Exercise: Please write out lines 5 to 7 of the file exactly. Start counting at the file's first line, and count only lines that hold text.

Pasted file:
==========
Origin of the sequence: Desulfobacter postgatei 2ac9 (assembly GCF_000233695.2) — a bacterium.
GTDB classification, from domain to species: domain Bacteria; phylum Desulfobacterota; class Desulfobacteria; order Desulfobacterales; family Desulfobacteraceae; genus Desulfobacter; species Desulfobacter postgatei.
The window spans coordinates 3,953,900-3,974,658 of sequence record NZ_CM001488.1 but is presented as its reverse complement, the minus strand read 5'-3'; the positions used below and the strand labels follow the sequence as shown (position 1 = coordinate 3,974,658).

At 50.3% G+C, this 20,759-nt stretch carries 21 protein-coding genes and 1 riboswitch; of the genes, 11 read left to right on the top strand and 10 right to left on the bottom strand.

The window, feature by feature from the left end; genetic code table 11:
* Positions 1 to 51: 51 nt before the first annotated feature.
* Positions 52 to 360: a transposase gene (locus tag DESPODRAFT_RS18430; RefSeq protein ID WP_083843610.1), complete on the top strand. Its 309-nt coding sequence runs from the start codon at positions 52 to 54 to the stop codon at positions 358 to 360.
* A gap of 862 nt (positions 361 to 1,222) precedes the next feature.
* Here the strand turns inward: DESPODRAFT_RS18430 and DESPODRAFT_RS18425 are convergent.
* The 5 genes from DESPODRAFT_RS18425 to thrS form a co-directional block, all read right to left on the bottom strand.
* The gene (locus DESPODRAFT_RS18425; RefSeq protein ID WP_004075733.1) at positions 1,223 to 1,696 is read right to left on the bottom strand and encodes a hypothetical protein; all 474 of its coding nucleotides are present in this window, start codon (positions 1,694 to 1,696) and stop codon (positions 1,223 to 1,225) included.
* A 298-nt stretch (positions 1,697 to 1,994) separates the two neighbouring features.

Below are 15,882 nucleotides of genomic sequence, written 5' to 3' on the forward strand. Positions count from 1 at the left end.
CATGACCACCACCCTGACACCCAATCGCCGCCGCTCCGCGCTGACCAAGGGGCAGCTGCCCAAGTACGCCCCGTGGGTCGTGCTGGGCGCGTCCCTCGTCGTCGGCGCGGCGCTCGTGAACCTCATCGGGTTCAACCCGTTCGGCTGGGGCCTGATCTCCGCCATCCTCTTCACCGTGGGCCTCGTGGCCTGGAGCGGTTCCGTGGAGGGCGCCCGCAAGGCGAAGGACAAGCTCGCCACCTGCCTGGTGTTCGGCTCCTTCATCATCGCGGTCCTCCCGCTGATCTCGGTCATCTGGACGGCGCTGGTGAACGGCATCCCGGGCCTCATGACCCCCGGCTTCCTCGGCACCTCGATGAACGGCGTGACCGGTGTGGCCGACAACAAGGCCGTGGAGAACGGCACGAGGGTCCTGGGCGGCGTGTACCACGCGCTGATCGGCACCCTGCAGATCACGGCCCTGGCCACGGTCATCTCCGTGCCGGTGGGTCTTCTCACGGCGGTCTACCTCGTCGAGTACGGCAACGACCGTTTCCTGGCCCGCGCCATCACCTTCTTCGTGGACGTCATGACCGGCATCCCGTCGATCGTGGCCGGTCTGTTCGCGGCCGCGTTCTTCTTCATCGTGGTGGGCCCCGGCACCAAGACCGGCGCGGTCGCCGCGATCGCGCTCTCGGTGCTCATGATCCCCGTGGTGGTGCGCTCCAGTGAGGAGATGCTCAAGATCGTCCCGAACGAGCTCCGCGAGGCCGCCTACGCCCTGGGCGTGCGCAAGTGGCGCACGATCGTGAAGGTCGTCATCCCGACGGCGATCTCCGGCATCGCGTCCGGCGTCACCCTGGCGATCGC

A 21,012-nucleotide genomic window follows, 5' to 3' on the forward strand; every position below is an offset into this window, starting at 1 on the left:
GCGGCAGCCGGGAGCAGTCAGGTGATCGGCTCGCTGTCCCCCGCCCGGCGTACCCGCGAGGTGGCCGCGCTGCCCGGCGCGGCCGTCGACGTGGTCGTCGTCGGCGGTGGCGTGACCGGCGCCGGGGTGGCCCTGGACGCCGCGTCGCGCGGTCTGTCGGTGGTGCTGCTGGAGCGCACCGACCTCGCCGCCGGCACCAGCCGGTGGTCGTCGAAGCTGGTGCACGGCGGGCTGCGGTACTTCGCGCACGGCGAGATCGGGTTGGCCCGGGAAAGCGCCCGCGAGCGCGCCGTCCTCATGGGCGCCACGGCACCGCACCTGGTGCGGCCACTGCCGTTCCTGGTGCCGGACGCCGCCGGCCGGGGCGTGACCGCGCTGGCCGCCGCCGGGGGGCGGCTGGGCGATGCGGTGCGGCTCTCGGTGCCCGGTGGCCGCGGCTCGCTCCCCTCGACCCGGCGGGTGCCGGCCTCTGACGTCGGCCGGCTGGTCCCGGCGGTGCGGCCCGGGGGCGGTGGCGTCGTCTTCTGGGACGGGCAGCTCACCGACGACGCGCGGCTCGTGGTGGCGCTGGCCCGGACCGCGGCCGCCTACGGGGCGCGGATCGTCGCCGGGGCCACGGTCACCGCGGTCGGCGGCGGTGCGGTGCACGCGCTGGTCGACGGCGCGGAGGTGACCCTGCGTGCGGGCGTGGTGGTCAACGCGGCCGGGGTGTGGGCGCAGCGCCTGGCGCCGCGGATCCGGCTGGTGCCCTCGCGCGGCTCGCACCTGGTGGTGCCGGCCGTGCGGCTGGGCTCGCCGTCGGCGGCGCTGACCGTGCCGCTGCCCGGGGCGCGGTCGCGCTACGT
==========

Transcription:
The window, feature by feature from the left end; genetic code table 11:
* Positions 1 to 51: 51 nt before the first annotated feature.
* Positions 52 to 360: a transposase gene (locus tag DESPODRAFT_RS18430; RefSeq protein ID WP_083843610.1), complete on the top strand. Its 309-nt coding sequence runs from the start codon at positions 52 to 54 to the stop codon at positions 358 to 360.